It is fair to say that Spotify created the modern music streaming service as we know it. There were streaming predecessors, of course, but Spotify created the standard based on a freemium model, flat fees and instant access. It remains the market leader in subscribers and overall influence. But who comes after then? Who are Spotify most important & threatening competitors? And, to frame the issue under the user perspective, who are most able and likely to contribute with significant improvements to the core product of music streaming?

(These are the questions that came to mind as I was finishing listening to the November 2019 episode of “Invest Like the Best”, the excellent podcast hosted by Patrick O’Shaughnessy where Daniel Ek, the Spotify CEO and founder was the guest. Well worth a listen, IMO)

For starters, let’s consider as the relevant universe of streaming services this list compiled by Stuart Dredge at Music Ally, ranking the services by the number of users and subscribers:

  1. Spotify
  2. Apple
  3. Amazon
  4. Tencent 
  5. Google
  6. Pandora 
  7. Soundcloud
  8. Deezer
  9. Gaana
  10. JioSaavn
  11. Anghami

Who are the competitors?

Five of them currently have “regional’ streaming services: Tencent, Pandora, Gaana, JioSaavn and Anghani. It is odd to say that Tencent streams music “only” in China (I guess) and Pandora is only available in the US, but for this exercise I am focusing on global streaming services.

Of the five remaining companies, the three largest (Apple, Amazon, Google) are subsidiaries of major tech players. The two smallest are pure play music services.

Soundcloud started exclusively with content directly uploaded by creators, had an unsuccessful attempt to offer subscriptions to commercially released music, was almost acquired by Spotify in 2016 and had a change of management in recent years.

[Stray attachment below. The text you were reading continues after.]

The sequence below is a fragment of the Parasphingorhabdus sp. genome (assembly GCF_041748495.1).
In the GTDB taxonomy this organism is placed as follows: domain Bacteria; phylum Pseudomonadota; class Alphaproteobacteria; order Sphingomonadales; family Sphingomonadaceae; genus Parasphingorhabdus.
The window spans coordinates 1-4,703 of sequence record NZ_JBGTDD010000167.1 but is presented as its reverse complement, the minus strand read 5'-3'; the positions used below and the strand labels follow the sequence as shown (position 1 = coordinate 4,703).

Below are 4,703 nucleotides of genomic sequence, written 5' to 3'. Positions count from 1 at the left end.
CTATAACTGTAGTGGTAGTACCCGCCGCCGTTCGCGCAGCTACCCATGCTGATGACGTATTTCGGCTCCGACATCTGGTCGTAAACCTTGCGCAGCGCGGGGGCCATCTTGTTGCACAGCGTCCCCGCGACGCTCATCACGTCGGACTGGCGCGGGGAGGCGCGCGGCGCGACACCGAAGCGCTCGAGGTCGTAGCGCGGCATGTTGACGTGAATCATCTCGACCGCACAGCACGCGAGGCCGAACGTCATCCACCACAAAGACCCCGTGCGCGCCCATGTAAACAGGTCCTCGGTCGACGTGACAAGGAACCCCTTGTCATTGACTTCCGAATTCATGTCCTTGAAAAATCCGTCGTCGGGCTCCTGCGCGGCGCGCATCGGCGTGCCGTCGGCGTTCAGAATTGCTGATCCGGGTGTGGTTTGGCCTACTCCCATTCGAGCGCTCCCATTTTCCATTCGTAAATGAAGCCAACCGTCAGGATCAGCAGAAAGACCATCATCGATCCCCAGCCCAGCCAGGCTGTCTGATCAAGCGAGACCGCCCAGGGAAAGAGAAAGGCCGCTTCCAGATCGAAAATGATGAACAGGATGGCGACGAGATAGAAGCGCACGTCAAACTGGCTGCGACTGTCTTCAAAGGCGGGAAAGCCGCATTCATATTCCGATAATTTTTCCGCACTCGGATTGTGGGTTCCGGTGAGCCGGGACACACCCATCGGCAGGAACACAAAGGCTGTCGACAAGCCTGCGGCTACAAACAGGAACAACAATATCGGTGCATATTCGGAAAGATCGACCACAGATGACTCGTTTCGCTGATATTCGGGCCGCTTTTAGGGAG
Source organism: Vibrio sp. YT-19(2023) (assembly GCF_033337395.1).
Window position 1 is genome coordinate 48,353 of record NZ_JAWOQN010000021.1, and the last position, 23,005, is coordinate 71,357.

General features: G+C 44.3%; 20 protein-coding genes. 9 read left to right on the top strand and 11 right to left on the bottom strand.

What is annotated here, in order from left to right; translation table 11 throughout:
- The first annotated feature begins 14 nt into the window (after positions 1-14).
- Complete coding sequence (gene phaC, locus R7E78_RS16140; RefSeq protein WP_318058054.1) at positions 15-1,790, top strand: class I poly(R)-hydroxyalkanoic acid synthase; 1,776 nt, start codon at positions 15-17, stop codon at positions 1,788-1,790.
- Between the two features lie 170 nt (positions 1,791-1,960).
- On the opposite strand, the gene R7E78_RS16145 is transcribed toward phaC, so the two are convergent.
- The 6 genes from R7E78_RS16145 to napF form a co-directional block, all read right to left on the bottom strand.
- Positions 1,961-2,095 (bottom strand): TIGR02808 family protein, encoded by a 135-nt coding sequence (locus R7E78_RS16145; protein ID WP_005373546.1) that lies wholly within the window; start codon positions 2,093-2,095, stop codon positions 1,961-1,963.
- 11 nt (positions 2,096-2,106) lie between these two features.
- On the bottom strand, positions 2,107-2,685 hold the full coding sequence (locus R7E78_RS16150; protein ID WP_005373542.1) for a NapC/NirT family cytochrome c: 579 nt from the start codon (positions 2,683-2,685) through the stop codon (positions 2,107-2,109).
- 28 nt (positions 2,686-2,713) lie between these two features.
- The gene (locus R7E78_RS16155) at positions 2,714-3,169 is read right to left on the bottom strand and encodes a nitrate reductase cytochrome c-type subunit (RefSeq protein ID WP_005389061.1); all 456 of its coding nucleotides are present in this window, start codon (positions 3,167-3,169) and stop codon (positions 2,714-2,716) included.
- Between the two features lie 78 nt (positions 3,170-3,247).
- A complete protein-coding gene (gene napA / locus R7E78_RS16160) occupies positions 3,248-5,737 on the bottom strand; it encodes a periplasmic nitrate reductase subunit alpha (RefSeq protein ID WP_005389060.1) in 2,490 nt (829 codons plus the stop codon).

Deezer attempted an IPO in 2015 and had 7 million subscribers by the end of 2018 and has not updated this figure by July 2020. Spotify currently has 138 million subscribers, almost 20x more..

That leaves Apple, Amazon and Google as contestants, and they happen to be the most, third and fourth most valuable companies in the US by market capitalisation as of August 09, 2020. (The second most valuable company is Microsoft and had a saga of its own with digital music and now has a partnership with Spotify).

In a nutshell, Apple leads in users and subscribers, Amazon Music is growing fast as part of the bundle of services included in the Amazon Prime membership and Google serves music content for “more than one billion people” with ad-supported Youtube but has a whole different challenge with regards to subscription services (Youtube Premium for Video, Youtube Music and discontinued Google Play Music).

Is it good or bad for Spotify that its most direct’ competitors are such giants?

Likely both, I guess.

  • On one hand they have deep pockets, on the other, they have many priorities.
  • They can have deep technological competencies, but a clear management and strategy can be as important.
  • The giants have a huge captive consumer base for its other offerings but Spotify has a unique brand and a clear marketing positioning.